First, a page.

I haven’t updated this log since August, mainly because there isn’t much to tell. I’ve been to the airport a couple of times still fighting the throttle cable problem, but in fairness, there’s been some lag in my enthusiasm about the JW lately. I guess I would call it a love-hate relationship. I keep saying that I should sell it, but no one would want buy it if they couldn’t see it demo’d?!? Richard and I have talked about the cable problem several times and he was convinced that we could make the old cable work, but after trying everything we could think of, it seemed like that cable was not allowing free movement of the throttle; either it would impede the opening up of the carburetor to full power, or oppose the return back to idle. Finally I made the decision to scrap that cable and replace it. After some research on the web, I was pointed to a company in Santa Ana, CA named MotionPros who make all kinds of cables. Since my cable was apparently custom fitted, the only recourse would be to have MotionPros duplicate the cable with the proper ends and housing. I pulled the cable off, packed it up with instructions to reproduce it increasing the length. The cost came to $35 plus shipping; spendy, but necessary. It took them awhile, but finally I received the new cable by UPS. Initially I wanted to have Bob come with me to install the new cable, but his priorities were skewed…he goes hunting every year and I couldn’t make him understand my problem was more important than his hunting with his hunting friends. So I asked Richard to meet me there and help me get that cable installed. Although I did not divulge to anyone my intentions, if the cable solved the throttle and acceleration problem with the engine, it was my plan to fly the bird. I went out to the airport about 10AM and began to tinker with the JW. I put the charger on the battery, tightened all the nuts and bolts, got the wing inflated (not easy, but got it done), and waited for Richard to arrive, which he did as planned at 2PM. For November (albeit early November), the weather was beautiful. Cool, about 40 degrees, but no wind. The conditions would have been very flyable, although it would have been too cold to be aloft for very long. My plan was to do only a couple of T&G’s just to build confidence that I could handle the JW. Richard is very thorough (a euphemism for SLOW) and he did more than just install the cable. The battery charger didn’t seem to charge the battery very well, but we got the engine running using the pull rope. It was the first time we’ve done that, and it worked OK, although I can’t imagine using that method to start the engine during actual flight. We spent probably an hour just running the engine, tuning the idling and checking out the new cable effectiveness, and testing the lower hand throttle with the control-bar throttle control. Everything worked better than ever before. I was exhilarated! One thing I’ve found about the Kawasaki two-cycle engine is that it is a little hard-starting, but once it runs and warms up, it starts like a champ every time. My method of operation in the future will be to get the JW started standing and facing the engine so I can get to the choke contol and primer pump, etc., but to then shut it down and then get the helmet on, strap myself in, and then start it seated in the seat. So after we had run the engine and Richard tuned the idle speed and mixture, I put the helmet on and got into the seat and did some taxiing around the area. I had learned from my previous disastrous experience to keep the speed under 20MPH, since lift-off is somewhere around 25MPH. It was a foreign feeling, and very uncomfortable. I attributed that to rust, but whatever, I didn’t have a “feel” for the aircraft, and after doing the taxiing for a half-hour or so, I decided today would not be the day for a test flight. It was getting late, the wind was picking up a little, it was turning cold, and I was tired. But now at least, I know that at any time I can go out there. start It up, and taxi as much as I need to get the “feel” of it on the ground before I try another take-off run. Another goal is to try to find a hanger so I can leave the JW set up rather than having to inflate the wing every time. It sure would be great to be able to go out there, open the hanger, taxi out and fly!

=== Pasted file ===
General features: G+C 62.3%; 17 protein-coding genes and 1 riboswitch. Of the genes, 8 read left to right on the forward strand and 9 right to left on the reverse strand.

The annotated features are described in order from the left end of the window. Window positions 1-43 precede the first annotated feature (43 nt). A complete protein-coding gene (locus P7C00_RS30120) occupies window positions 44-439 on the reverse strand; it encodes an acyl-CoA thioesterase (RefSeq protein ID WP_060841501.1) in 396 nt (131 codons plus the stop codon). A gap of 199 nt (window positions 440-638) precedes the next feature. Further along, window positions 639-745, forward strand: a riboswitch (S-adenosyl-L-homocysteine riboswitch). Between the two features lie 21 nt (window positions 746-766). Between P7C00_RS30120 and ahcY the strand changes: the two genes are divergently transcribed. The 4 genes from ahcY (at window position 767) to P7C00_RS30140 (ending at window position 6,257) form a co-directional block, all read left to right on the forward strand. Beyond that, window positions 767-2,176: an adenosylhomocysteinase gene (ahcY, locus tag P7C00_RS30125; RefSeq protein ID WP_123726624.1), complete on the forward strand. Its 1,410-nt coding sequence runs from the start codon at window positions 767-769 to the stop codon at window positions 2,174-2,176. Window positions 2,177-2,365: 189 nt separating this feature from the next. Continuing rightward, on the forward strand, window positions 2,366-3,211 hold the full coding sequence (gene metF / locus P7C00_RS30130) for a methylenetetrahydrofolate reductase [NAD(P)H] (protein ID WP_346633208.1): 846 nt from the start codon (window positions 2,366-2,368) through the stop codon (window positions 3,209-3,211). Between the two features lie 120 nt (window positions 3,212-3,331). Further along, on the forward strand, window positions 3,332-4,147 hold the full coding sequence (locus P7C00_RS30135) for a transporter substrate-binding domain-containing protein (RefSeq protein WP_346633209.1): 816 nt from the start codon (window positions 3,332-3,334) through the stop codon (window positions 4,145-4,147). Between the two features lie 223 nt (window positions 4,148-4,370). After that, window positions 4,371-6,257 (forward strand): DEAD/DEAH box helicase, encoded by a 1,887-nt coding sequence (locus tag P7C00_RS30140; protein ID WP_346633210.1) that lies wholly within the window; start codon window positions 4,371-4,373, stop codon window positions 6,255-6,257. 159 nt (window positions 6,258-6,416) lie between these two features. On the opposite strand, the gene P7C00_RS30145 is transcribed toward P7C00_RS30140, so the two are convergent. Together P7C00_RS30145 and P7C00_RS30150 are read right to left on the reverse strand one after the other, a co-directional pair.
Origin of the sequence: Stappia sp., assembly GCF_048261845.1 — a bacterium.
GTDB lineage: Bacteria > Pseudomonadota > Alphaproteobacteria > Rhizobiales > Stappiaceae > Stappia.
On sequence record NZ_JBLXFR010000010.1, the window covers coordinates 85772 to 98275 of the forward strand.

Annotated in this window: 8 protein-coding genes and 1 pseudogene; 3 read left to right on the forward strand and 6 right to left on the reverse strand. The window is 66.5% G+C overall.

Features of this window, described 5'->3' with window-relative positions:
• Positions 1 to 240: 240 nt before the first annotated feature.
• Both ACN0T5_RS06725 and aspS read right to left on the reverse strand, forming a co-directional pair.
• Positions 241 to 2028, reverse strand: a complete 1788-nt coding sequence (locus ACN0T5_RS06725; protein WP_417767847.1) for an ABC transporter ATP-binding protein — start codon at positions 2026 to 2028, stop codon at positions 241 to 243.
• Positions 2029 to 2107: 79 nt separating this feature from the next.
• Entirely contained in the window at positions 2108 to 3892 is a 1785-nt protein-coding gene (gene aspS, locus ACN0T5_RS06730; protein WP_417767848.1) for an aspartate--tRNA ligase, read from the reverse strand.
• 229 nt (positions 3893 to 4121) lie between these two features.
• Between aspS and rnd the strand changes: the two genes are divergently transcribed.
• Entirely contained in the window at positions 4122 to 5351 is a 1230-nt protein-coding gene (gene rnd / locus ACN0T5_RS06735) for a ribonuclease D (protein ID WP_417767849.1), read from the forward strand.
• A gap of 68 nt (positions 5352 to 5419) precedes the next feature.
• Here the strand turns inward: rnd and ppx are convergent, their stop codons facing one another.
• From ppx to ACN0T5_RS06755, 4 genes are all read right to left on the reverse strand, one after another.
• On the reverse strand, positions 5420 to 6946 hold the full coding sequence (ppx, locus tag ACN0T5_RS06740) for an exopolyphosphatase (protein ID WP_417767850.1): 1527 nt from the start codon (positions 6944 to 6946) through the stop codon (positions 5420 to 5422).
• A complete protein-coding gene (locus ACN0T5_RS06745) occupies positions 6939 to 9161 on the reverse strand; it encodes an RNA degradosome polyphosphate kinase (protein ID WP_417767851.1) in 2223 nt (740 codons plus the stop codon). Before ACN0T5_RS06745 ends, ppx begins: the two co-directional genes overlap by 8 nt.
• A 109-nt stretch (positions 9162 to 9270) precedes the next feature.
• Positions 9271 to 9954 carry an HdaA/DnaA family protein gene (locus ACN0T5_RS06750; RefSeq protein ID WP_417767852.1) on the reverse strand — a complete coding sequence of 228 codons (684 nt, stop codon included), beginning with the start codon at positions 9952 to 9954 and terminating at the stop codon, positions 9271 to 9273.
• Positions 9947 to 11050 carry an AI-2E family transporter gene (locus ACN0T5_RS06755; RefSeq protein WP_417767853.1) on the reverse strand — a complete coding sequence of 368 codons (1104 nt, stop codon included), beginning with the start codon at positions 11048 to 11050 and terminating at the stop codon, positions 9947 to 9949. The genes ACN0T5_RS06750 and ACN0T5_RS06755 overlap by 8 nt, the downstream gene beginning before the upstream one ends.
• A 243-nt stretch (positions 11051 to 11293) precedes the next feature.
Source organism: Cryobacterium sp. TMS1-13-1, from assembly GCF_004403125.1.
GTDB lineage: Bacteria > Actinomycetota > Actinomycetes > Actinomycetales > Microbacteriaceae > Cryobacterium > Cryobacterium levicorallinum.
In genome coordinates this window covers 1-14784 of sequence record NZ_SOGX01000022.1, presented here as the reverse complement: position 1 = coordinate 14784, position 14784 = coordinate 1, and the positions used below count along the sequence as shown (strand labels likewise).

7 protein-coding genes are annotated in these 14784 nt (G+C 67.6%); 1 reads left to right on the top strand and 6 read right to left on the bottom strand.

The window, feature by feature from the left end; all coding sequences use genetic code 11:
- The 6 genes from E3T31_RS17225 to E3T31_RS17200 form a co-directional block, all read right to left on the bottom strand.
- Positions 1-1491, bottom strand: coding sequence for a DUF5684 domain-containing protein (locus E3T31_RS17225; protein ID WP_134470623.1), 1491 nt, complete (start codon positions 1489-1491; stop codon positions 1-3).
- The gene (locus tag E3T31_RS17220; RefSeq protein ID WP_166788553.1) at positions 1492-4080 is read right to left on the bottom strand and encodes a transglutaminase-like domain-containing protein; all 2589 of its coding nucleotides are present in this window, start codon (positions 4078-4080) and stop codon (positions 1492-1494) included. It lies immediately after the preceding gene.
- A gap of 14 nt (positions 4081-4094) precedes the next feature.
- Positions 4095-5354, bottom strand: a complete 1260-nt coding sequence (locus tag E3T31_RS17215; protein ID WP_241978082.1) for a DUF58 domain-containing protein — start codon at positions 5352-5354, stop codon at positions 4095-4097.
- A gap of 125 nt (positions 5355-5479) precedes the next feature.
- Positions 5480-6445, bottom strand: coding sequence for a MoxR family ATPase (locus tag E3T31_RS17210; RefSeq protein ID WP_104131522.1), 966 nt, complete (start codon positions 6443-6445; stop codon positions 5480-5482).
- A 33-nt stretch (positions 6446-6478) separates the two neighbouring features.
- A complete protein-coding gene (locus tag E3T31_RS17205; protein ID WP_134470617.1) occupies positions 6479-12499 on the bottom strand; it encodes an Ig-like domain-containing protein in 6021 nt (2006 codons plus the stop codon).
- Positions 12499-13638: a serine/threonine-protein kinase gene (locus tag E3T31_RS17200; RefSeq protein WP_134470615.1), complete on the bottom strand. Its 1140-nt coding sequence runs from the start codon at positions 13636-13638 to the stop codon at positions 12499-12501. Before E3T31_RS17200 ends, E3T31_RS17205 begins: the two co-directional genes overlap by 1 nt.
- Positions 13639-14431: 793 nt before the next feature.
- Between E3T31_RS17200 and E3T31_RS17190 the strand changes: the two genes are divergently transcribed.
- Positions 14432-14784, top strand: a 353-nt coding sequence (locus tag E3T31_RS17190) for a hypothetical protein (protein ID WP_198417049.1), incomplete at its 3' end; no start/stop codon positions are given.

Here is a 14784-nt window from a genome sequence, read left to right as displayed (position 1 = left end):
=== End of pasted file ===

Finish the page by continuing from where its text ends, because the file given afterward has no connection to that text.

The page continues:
Sunday, August 12, 2012

Saturday, August 11, 2012 Still Working on the new Hand Throttle

A month or so ago I had ordered some cabling and other parts to complete the sub-project of converting the foot-feed throttle control to a control-bar-mounted hand throttle. Earlier in the week, Richard had proposed several options and finally after I took the parts to him, he found a way to fabricate the cable-end so it would fit on the lever that was mounted on the trike. Today he came down in the afternoon to hopefully get it finally installed and working.
But in the morning, before Richard came out, Bob Frolund came out to the airport to borrow the snowmobile trailer so he could haul some stuff up north. It was the first time I had been there myself since he and I were last there. While he was there he wanted to check out how the bracket he had made for the folded wing was working, and also to see if we could figure out how to get the wing inflated on the carriage. We got the trailer out of the hanger and hooked up to his pickup and then turned our attention to the trike. We saw some issues with the bracket that needed to be tweaked, and he has plans to resolved those issues.